MAJOR GENERAL BENJAMIN F. BUTLER - TYPED LETTER SIGNED 06/02/1887 - HFSID 154918
GENERAL BENJAMIN F. BUTLER Union Civil War General Benjamin F. Butler signed this letter, typed on the letterhead of his law office in 1887, to say that a shopkeeper wanted to employ the recipient's son. Typed letter signed "Benj Butler". Pencil notations on verso in unknown hand.
Sale Price $722.50
GENERAL BENJAMIN F. BUTLER
Union Civil War General Benjamin F. Butler signed this letter, typed on the letterhead of his law office in 1887, to say that a shopkeeper wanted to employ the recipient's son.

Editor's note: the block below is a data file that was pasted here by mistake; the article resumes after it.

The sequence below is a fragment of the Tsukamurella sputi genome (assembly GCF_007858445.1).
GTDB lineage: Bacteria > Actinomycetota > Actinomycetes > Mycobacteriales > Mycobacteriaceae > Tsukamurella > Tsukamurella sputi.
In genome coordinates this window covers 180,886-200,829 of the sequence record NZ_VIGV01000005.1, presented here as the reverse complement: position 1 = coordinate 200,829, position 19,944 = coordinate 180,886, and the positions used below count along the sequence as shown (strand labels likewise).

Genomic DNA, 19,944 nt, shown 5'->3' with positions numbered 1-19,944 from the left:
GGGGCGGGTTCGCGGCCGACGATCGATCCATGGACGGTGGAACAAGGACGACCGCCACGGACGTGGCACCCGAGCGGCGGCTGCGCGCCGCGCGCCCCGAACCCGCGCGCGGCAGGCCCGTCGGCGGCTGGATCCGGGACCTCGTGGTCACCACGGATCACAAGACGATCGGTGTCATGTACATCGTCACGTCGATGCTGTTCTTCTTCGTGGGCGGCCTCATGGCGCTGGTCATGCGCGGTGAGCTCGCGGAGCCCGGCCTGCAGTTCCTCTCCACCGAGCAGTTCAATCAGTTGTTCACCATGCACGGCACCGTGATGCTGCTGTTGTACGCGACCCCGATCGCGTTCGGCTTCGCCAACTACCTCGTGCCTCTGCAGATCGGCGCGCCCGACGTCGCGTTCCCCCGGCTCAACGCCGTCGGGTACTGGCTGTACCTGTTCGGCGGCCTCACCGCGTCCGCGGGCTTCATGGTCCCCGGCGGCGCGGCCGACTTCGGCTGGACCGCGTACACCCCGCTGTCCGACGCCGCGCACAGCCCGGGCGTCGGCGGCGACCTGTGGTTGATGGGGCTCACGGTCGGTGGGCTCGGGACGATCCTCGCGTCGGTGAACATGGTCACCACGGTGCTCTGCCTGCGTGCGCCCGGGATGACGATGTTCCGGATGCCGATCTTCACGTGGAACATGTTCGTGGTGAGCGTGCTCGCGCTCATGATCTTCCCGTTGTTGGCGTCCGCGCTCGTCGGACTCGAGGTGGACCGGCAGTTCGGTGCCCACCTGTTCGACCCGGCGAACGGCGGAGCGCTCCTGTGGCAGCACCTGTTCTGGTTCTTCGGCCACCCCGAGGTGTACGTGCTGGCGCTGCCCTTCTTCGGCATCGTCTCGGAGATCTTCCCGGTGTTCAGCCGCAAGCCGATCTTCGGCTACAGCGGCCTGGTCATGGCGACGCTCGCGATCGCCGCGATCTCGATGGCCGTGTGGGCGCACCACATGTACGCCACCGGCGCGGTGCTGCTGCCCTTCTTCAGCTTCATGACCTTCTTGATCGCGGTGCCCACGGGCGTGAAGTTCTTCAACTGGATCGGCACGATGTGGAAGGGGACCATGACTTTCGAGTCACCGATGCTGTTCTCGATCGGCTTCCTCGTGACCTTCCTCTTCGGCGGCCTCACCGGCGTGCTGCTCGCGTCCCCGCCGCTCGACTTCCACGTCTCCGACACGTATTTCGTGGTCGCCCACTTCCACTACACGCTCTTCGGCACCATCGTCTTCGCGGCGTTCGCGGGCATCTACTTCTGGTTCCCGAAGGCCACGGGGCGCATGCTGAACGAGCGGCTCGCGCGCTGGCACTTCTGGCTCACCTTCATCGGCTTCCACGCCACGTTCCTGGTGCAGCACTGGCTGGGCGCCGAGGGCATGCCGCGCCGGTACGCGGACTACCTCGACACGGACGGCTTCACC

Typed letter signed "Benj Butler". Pencil notations on verso in unknown hand. 1 page, 8x10, on letterhead of the law offices of Benjamin F. Butler, Washburn and Webster. June 2, 1887. Addressed to Mrs. S. S. Shaffer, New York City. In full: "My dear Mrs. Shaffer:- I have information from Mr. Squire that he is inclined to give your nephew something to do if he can find anything that will suit him. He says 'let the young man come over. I will see what I have for him to do,of course not manual labor simply; and if he suits I will give him a place and he will be advanced just as far as he shows capacity.' As I told you,Mr. Squire's business is very large,and if I was a young man knowing what I do now,if he would take me into it even to sweep out the store, if I could do it as well as anybody else,and he would ad-vance me at once if I could do anything better,I would take it. And that is the way that young men are employed in all our stores in Boston,and I suppose elsewhere. At any rate,I would send him over if I were you,and let him come to me. He had better come over by the Fall River line. He can come cheaper by that line than any other. Yours truly,". A well-known lawyer and political leader and a Brigadier General of the Massachusetts militia, Butler (1818-1893) entered the Civil War in a dramatic way. Leading the 8th Massachusetts, he broke the blockade of Washington five days after the bombardment of Ft. Sumter. President Abraham Lincoln rewarded him with an appointment as the first volunteer Major General. Butler was appointed Military Governor of New Orleans in May of 1862, but he served only until December, earning the sobriquet "Beast Butler" from angry Southerners. He returned to combat duty with command of the Army of the James in 1863. He proved to be inept against General P.G.T. Beauregard at the Battle at Bermuda Hundred (May 16, 1864), and Grant sent him to New York. Butler resigned his commission in January of 1865. He was a member of the House of Representatives (1867-1875, 1877-1879), where he played a prominent part in the impeachment of President Andrew Johnson. He changed political parties several times, and was elected Massachusetts' Democratic Governor (1882-1884). In 1884, Butler, who advocated an eight-hour workday, ran unsuccessfully for president on an anti-monopoly platform. Lightly toned, stained, soiled and creased. Show-through from discoloration along folds on verso, which touches body of letter but not signature. Light tears at op and right edge. Folded in half horizontally and twice vertically and unfolded.
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